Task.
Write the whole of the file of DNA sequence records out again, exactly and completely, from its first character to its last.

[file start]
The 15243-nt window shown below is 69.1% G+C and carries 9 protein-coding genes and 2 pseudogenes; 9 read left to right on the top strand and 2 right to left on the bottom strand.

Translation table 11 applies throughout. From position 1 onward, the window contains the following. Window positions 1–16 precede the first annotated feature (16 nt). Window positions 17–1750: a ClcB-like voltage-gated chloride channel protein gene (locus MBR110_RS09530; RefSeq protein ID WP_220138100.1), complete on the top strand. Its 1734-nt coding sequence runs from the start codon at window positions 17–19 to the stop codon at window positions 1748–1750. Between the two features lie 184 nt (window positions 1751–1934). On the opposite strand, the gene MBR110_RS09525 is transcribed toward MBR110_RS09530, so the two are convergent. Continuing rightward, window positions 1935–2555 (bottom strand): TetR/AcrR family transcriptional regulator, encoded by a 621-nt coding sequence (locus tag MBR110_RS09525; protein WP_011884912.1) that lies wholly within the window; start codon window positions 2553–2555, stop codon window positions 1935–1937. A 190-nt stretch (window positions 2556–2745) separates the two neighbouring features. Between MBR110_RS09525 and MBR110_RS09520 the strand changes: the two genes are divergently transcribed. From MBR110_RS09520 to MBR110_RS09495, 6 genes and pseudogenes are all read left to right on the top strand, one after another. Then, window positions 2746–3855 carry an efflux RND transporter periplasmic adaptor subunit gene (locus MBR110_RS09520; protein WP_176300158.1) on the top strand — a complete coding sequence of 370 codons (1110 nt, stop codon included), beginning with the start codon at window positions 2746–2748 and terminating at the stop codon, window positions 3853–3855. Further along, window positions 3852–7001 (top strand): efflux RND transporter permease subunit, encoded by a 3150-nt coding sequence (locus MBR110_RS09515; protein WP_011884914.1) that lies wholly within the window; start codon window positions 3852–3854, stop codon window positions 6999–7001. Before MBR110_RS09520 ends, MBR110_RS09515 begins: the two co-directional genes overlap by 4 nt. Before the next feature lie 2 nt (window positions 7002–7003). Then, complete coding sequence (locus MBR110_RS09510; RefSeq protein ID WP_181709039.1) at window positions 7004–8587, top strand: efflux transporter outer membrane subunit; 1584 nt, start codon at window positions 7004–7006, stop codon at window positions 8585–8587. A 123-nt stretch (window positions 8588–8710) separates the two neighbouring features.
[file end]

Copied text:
The 15243-nt window shown below is 69.1% G+C and carries 9 protein-coding genes and 2 pseudogenes; 9 read left to right on the top strand and 2 right to left on the bottom strand.

Translation table 11 applies throughout. From position 1 onward, the window contains the following. Window positions 1–16 precede the first annotated feature (16 nt). Window positions 17–1750: a ClcB-like voltage-gated chloride channel protein gene (locus MBR110_RS09530; RefSeq protein ID WP_220138100.1), complete on the top strand. Its 1734-nt coding sequence runs from the start codon at window positions 17–19 to the stop codon at window positions 1748–1750. Between the two features lie 184 nt (window positions 1751–1934). On the opposite strand, the gene MBR110_RS09525 is transcribed toward MBR110_RS09530, so the two are convergent. Continuing rightward, window positions 1935–2555 (bottom strand): TetR/AcrR family transcriptional regulator, encoded by a 621-nt coding sequence (locus tag MBR110_RS09525; protein WP_011884912.1) that lies wholly within the window; start codon window positions 2553–2555, stop codon window positions 1935–1937. A 190-nt stretch (window positions 2556–2745) separates the two neighbouring features. Between MBR110_RS09525 and MBR110_RS09520 the strand changes: the two genes are divergently transcribed. From MBR110_RS09520 to MBR110_RS09495, 6 genes and pseudogenes are all read left to right on the top strand, one after another. Then, window positions 2746–3855 carry an efflux RND transporter periplasmic adaptor subunit gene (locus MBR110_RS09520; protein WP_176300158.1) on the top strand — a complete coding sequence of 370 codons (1110 nt, stop codon included), beginning with the start codon at window positions 2746–2748 and terminating at the stop codon, window positions 3853–3855. Further along, window positions 3852–7001 (top strand): efflux RND transporter permease subunit, encoded by a 3150-nt coding sequence (locus MBR110_RS09515; protein WP_011884914.1) that lies wholly within the window; start codon window positions 3852–3854, stop codon window positions 6999–7001. Before MBR110_RS09520 ends, MBR110_RS09515 begins: the two co-directional genes overlap by 4 nt. Before the next feature lie 2 nt (window positions 7002–7003). Then, complete coding sequence (locus MBR110_RS09510; RefSeq protein ID WP_181709039.1) at window positions 7004–8587, top strand: efflux transporter outer membrane subunit; 1584 nt, start codon at window positions 7004–7006, stop codon at window positions 8585–8587. A 123-nt stretch (window positions 8588–8710) separates the two neighbouring features.